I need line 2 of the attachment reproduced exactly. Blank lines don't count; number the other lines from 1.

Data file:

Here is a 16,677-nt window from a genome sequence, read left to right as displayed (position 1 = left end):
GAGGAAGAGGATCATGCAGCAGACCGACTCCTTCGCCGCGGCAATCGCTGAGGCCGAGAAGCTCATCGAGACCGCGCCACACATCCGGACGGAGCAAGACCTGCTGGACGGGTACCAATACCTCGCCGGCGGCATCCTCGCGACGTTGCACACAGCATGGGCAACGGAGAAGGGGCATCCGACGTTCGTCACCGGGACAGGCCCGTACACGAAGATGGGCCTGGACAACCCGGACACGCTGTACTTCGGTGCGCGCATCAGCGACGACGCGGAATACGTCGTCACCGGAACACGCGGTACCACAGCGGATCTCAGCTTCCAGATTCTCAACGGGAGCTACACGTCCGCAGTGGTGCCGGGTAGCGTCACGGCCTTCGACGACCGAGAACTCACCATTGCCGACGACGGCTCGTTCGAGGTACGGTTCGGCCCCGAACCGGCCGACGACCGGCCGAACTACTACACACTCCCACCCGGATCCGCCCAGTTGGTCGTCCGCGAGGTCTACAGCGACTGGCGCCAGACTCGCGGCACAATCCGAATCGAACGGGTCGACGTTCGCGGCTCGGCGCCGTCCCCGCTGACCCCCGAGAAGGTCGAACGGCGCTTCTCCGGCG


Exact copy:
GAGGAAGAGGATCATGCAGCAGACCGACTCCTTCGCCGCGGCAATCGCTGAGGCCGAGAAGCTCATCGAGACCGCGCCACACATCCGGACGGAGCAAGACCTGCTGGACGGGTACCAATACCTCGCCGGCGGCATCCTCGCGACGTTGCACACAGCATGGGCAACGGAGAAGGGGCATCCGACGTTCGTCACCGGGACAGGCCCGTACACGAAGATGGGCCTGGACAACCCGGACACGCTGTACTTCGGTGCGCGCATCAGCGACGACGCGGAATACGTCGTCACCGGAACACGCGGTACCACAGCGGATCTCAGCTTCCAGATTCTCAACGGGAGCTACACGTCCGCAGTGGTGCCGGGTAGCGTCACGGCCTTCGACGACCGAGAACTCACCATTGCCGACGACGGCTCGTTCGAGGTACGGTTCGGCCCCGAACCGGCCGACGACCGGCCGAACTACTACACACTCCCACCCGGATCCGCCCAGTTGGTCGTCCGCGAGGTCTACAGCGACTGGCGCCAGACTCGCGGCACAATCCGAATCGAACGGGTCGACGTTCGCGGCTCGGCGCCGTCCCCGCTGACCCCCGAGAAGGTCGAACGGCGCTTCTCCGGCG